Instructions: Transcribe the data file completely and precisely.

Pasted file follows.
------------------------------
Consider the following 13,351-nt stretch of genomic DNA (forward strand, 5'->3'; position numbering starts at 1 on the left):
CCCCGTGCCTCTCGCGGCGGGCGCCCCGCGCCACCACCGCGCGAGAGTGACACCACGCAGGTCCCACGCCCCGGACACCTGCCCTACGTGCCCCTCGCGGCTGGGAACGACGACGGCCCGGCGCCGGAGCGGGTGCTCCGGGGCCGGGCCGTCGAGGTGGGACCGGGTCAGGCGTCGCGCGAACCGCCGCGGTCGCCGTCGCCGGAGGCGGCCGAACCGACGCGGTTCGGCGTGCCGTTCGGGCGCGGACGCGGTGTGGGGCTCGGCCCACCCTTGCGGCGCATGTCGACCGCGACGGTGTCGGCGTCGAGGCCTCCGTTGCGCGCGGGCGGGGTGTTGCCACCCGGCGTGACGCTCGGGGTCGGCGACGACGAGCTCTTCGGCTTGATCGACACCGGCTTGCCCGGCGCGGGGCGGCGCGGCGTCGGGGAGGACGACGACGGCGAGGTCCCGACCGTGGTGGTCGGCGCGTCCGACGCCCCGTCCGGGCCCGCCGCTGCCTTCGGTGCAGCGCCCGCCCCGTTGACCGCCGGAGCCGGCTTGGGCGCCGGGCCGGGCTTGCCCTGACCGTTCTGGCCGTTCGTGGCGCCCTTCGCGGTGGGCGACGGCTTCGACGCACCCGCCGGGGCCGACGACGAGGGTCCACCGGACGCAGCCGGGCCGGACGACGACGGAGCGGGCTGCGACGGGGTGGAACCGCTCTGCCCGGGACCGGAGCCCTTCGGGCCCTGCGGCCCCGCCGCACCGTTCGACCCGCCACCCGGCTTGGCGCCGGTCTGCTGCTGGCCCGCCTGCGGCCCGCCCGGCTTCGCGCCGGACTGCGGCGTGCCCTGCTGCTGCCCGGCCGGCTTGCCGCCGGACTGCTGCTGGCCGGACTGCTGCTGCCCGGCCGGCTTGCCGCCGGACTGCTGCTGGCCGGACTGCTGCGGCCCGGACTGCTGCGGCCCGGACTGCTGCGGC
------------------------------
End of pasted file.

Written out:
Consider the following 13,351-nt stretch of genomic DNA (forward strand, 5'->3'; position numbering starts at 1 on the left):
CCCCGTGCCTCTCGCGGCGGGCGCCCCGCGCCACCACCGCGCGAGAGTGACACCACGCAGGTCCCACGCCCCGGACACCTGCCCTACGTGCCCCTCGCGGCTGGGAACGACGACGGCCCGGCGCCGGAGCGGGTGCTCCGGGGCCGGGCCGTCGAGGTGGGACCGGGTCAGGCGTCGCGCGAACCGCCGCGGTCGCCGTCGCCGGAGGCGGCCGAACCGACGCGGTTCGGCGTGCCGTTCGGGCGCGGACGCGGTGTGGGGCTCGGCCCACCCTTGCGGCGCATGTCGACCGCGACGGTGTCGGCGTCGAGGCCTCCGTTGCGCGCGGGCGGGGTGTTGCCACCCGGCGTGACGCTCGGGGTCGGCGACGACGAGCTCTTCGGCTTGATCGACACCGGCTTGCCCGGCGCGGGGCGGCGCGGCGTCGGGGAGGACGACGACGGCGAGGTCCCGACCGTGGTGGTCGGCGCGTCCGACGCCCCGTCCGGGCCCGCCGCTGCCTTCGGTGCAGCGCCCGCCCCGTTGACCGCCGGAGCCGGCTTGGGCGCCGGGCCGGGCTTGCCCTGACCGTTCTGGCCGTTCGTGGCGCCCTTCGCGGTGGGCGACGGCTTCGACGCACCCGCCGGGGCCGACGACGAGGGTCCACCGGACGCAGCCGGGCCGGACGACGACGGAGCGGGCTGCGACGGGGTGGAACCGCTCTGCCCGGGACCGGAGCCCTTCGGGCCCTGCGGCCCCGCCGCACCGTTCGACCCGCCACCCGGCTTGGCGCCGGTCTGCTGCTGGCCCGCCTGCGGCCCGCCCGGCTTCGCGCCGGACTGCGGCGTGCCCTGCTGCTGCCCGGCCGGCTTGCCGCCGGACTGCTGCTGGCCGGACTGCTGCTGCCCGGCCGGCTTGCCGCCGGACTGCTGCTGGCCGGACTGCTGCGGCCCGGACTGCTGCGGCCCGGACTGCTGCGGC